That would of course mean that banks could lower, by much, the interest rate charged to the “absolutely not risky”, or needed to increase, by much, the interest rate charged to the “risky” in order to provide them with the same return their equity as the "not-risky". Whatever, but, pas la même allocation de ressources.

Those with medical preconditions should fret, as Lord Turner and other bank regulators want to regulate insurers.

Sir, Brooke Masters and Alistair Gray report that “FSB committee turns its attention from banks to insurers” September 27, and they write that “the industry representatives present came away hopeful that their worst fears about the plans would be averted”. 

Yes, but perhaps those who really need to fret are the “risky” insurance risks, like those with medical pre-conditions, because if regulators, like Lord Turner, would apply the same principles when regulating insurers as they do when regulating banks, the insurance company would be required to hold more capital when insuring the “unhealthy-risky” than what they would need to hold when insuring the “healthy-not-risky”. 

And that would of course mean that those qualified as “healthy-not-risky” would see their premiums lowered and those perceived as “unhealthy-risky” would see their premiums go up, precisely like what happened with the interest rates charged by banks to those officially perceived as “not-risky” and “risky”.

Excessive regulatory risk-aversion caused the excessively risky bank lending to the “not-risky”.

Sir, Jacques de Larosiėre writes “The crisis has shown that bank failures are not related to specific structures but to excessive risk-taking”, “Do not be seduced by the simplicity of ringfencing” September 27. We need to carefully analyze the real meaning of “excessive risk-taking”, as a lot of dangerous confusion prevails in the debate.

First, it is absolutely clear that none of current bank failures have anything to do with excessive exposures to what was perceived as “risky”. Instead all failures were related, as is ordinarily the case with bank failures, to excessive exposures to what was perceived as “not-risky”, like AAA rated securities, real estate in Spain or “infallible” sovereigns like Greece. 

What was different this time though, and what makes this crisis particularly severe, is that the banks, like never before, were authorized by regulators to leverage their equity immensely, when holding those dangerous assets perceived as “absolutely not risky”.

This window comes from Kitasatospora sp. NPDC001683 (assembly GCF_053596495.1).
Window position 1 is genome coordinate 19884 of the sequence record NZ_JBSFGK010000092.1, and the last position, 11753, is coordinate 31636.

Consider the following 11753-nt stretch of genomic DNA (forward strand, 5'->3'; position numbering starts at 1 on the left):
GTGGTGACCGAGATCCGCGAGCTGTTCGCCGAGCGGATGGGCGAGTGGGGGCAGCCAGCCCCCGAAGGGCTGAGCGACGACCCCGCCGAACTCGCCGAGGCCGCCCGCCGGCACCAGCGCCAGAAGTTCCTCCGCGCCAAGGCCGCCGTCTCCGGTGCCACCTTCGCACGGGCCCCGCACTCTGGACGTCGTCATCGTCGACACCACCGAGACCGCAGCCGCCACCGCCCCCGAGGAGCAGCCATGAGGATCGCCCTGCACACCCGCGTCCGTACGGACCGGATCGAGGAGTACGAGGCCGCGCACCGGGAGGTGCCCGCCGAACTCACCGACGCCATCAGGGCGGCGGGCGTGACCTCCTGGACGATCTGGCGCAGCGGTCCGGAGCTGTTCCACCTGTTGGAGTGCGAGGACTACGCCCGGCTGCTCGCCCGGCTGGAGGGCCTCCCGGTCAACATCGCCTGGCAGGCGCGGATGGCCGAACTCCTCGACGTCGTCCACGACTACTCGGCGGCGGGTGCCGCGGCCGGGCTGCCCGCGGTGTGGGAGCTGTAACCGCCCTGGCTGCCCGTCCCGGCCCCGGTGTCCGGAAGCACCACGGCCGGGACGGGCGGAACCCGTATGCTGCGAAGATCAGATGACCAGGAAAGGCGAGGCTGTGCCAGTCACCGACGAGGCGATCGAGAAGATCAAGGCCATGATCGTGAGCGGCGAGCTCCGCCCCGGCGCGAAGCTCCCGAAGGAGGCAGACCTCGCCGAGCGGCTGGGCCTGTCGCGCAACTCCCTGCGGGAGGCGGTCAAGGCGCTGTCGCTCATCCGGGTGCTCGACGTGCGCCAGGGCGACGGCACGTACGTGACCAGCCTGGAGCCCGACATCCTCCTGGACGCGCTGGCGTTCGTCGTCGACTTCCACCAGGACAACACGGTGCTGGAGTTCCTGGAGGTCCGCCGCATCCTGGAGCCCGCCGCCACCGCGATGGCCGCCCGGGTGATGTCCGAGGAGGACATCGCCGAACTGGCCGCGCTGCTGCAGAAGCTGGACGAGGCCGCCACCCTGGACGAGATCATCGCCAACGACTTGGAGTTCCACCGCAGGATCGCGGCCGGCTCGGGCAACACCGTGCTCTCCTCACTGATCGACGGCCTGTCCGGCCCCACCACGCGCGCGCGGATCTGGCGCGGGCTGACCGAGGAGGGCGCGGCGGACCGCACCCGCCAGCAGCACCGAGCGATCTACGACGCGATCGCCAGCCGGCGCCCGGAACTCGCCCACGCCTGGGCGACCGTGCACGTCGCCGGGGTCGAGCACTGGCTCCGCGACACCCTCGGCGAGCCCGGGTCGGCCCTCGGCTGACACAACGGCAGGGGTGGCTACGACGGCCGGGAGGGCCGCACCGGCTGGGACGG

And so, in this case, any excessive risk-taking of banks was caused directly by the regulators excessively wanting the banks to avoid the “risky”, and they did so, stupidly, by stimulating the banks to take excessive risky high leverages exposures to what was officially perceived as “not-risky”. 

Sadly the above has not been yet understood by those who so simplistically equate a bad result with taking an undue risk. Sometimes, quite often in fact, a bad result is due from excessively avoiding taking risks.

September 26, 2012

What’s wrong with variation in banks’ risk estimates?

Sir, Brooke Masters reports on a “Wide variation in banks’ risk estimates” September 26 and I cannot but ask… what’s wrong with that? 

Is the one single standard risk estimate applied by petit bank regulatory bureaucrats supposed to be better? Like their 0% for UK, 20% for Greece and 100% for a small business? 

Markets are not about consistent risk estimates, they are all about different risk estimates. And so, NO! Set one single capital requirement for all bank assets, and then allow the banks, and the markets to do their own very varied risk calculations.

September 25, 2012

The eurozone might be better off fixing its banks the Chilean way

Sir, it is completely counterproductive for the economy if banks can comply with harsher capital requirements by switching to holding assets which require less capital. That is an aspect amiss in Philipp Hildebrand´s and Lee Sachs' “The eurozone should fix its banks in the US way". September 25. 

To have the ECB propose purchasing bank equity in order to blackmail private investor into increasing their bank equity while Basel II or III´s discrimination based on perceived risk is still in effect, does simply not work. 

Set instead a fix capital ratio for any asset, like 8 percent, for loans to infallible sovereigns the same as for loans small businesses, and then you will get some real action. 

If that would require too much capital then perhaps ECB, and Europe, could benefit from doing something along the way Chile did during its monstrously large bank crisis 1981-1983. Excluding for some foreign exchange considerations, those Chilean actions were in summary based on: 

a. The purchase of risky loans by the Central Bank by means of long term promissory notes accruing real interest rates and with a repurchase obligation out of the profits of the banks' shareholders before those promissory notes came due, plus some limitations on the use of their operative income.